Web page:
The remaining GOP debate scheduled for March 19 has been canceled since agreements could not be reached with the candidates over scheduling. It appears from the onset that Mitt Romney had little desire to participate in this debate and so far, only Newt Gingrich had committed to it. This debate was to be sponsored by Oregon Public Broadcasting, the Oregon Republican Party, and The Washington Times.
Report from
A scheduled Republican presidential debate in Oregon was cancelled today after the leading candidates declined to participate.
Oregon Public Broadcasting, the Oregon Republican Party, and The Washington Times announced that the March 19 debate in Portland will not take place. Oregon Republican Party Chairman Allen Alley said organizers “did everything we could to accommodate the candidates, including exploring change of dates and venues -- but in the end, we could not accommodate all of their schedules.”
Former Massachusetts Governor Mitt Romney’s campaign said on Monday that he would not participate, since Romney planned to be in Illinois in advance of that state’s March 20 primary. As of yesterday, only former House Speaker Newt Gingrich had committed to the debate. Yesterday, a spokeswoman for Oregon Public Broadcasting said organizers were still talking to former Pennsylvania Senator Rick Santorum and Texas Representative Ron Paul. But Santorum has since declined to participate.
This would have been the last scheduled debate of the campaign season.
That appears to be all she wrote in terms of GOP primary debates. This was the last remaining possible event and this too has succumbed to a lack of candidate interest. Who can blame them after around 20 debates already under their belts?

LGBT Advocates Call On Romney To Fire Finance Chair

There was a time that Mitt Romney tried to pick up the support of the LGBT community when he ran for office. But this time, a leading advocate for LGBT rights is publicly calling for Romney to fire a key member of his fundraising team whom the Advocate recently reported "has a record of antigay activities."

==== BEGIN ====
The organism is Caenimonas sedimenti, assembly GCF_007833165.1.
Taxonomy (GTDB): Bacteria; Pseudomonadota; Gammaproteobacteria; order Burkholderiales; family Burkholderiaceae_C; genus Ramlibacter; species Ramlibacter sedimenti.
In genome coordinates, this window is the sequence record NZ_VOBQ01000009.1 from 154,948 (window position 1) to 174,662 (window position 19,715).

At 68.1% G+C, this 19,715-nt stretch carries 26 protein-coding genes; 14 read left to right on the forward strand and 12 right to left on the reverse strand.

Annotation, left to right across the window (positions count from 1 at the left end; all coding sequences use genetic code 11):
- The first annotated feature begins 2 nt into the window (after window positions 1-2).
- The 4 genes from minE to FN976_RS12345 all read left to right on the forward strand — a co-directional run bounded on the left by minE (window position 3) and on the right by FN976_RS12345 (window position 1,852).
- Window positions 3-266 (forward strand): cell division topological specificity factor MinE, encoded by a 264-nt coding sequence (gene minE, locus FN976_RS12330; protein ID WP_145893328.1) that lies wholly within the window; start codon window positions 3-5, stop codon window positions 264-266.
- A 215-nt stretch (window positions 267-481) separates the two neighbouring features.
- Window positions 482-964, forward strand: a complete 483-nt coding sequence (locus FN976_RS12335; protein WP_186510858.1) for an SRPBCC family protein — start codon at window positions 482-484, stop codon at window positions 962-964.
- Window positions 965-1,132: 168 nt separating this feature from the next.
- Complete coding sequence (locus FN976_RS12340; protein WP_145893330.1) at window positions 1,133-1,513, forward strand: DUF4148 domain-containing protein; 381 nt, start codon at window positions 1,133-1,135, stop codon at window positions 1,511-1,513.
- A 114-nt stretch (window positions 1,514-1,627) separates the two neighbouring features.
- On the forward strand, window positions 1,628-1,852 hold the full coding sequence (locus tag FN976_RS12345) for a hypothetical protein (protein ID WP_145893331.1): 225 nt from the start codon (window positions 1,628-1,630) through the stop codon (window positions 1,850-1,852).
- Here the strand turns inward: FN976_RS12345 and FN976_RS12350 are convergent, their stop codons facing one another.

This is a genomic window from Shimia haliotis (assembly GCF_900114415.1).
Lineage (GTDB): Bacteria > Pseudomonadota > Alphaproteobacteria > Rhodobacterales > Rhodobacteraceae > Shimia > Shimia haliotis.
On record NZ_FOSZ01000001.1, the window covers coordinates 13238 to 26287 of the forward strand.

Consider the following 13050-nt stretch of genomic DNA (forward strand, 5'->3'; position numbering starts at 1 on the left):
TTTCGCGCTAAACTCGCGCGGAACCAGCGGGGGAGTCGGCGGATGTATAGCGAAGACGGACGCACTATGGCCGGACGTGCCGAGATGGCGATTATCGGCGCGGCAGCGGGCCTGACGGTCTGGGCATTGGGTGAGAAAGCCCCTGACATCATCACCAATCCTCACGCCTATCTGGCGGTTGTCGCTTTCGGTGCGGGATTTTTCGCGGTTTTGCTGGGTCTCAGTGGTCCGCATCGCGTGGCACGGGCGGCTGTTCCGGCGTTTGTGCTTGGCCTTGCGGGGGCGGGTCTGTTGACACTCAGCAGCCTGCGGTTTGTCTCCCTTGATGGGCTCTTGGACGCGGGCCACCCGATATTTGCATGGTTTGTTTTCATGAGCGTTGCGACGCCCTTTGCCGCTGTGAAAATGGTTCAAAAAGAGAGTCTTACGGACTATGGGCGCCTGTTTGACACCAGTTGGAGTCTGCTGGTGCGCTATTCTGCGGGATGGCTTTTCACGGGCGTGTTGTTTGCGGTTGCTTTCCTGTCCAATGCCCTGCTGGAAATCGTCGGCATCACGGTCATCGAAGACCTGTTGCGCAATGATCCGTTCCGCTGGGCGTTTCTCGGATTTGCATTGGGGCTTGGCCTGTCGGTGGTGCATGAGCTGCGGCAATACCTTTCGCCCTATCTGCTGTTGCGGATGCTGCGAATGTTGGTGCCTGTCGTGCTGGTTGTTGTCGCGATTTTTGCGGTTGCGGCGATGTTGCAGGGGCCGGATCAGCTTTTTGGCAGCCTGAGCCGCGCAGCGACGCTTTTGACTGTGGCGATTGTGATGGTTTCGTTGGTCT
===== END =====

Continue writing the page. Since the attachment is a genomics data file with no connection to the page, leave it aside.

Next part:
The Human Rights Campaign, one of the nation's largest LGBT rights groups and a backer of President Obama's reelection bid, is calling on Romney to fire Frank VanderSloot, Romney's national finance chair and a major donor to Romney's super-PAC. HRC says VanderSloot "helped bankroll the Prop 8 campaign, and has given hundreds of thousands of dollars to anti-LGBT causes." 
The group has launched a web petition calling for VanderSloot's firing. More on what LGBT advocates are upset about when it comes to VanderSloot from the Advocate:
VanderSloot, a wealthy Idaho businessman, has an antigay history that includes a billboard campaign condemning Idaho Public Television for showing the award-winning documentaryIt’s Elementary: Talking About Gay Issues in School.

Deal On Judicial Nominees Standoff

It looks like Senate Majority Leader Harry Reid's gambit to force the GOP to hold up judicial nominees and delay action on the JOBS Act won't pan out after all.
Reid on Wednesday asked that his cloture votes on 17 stalled nominees to federal district courts be vitiated, and indicated that he and Senate Minority Leader Mitch McConnell will announce the details of an agreement later.
"He [McConnell] will explain to his caucus, I will explain to mine," Reid said on the Senate floor. "It's something that, like all matters we do here legislatively, an effort to work out a compromise."
According to National Journal, McConnell said Reid has agreed to move on the JOBS Act first.

UP w/ Chris Hayes March 9, 2012

 UP w/ Chris Hayes, playwright Katori Hall and monologist Mike Daisey join journalists Katrina Vanden Heuvel and Rebecca Traister to discuss the dramatic blurring of fact and fiction in the news this week -- from Rush Limbaugh's attack on women to the Kony 2012 advocacy video going viral. Plus, Chris's Story of the Week looks at below-the-radar attacks on financial reform even while progressives celebrate the more visible victories around women's health.


BOEHNER CALLS REPUBLICAN COLLEAGUES SOME OF THE DUMBEST PEOPLE IN AMERICA - Really. Peggy Noonan: "'It's just a slice of America, it really is ... We got some of the smartest people in the country who serve here, and some of the dumbest. We got some of the best people you'd ever meet, and some of the raunchiest,' and he said he has to deal with potential scandals and hopefully stop them before they get too big. 'I've gotta be the big brother, the father, I gotta be the disciplinarian, the dean of students, the principal, the spouse..." Get this man a Merlot! [Wall Street Journal]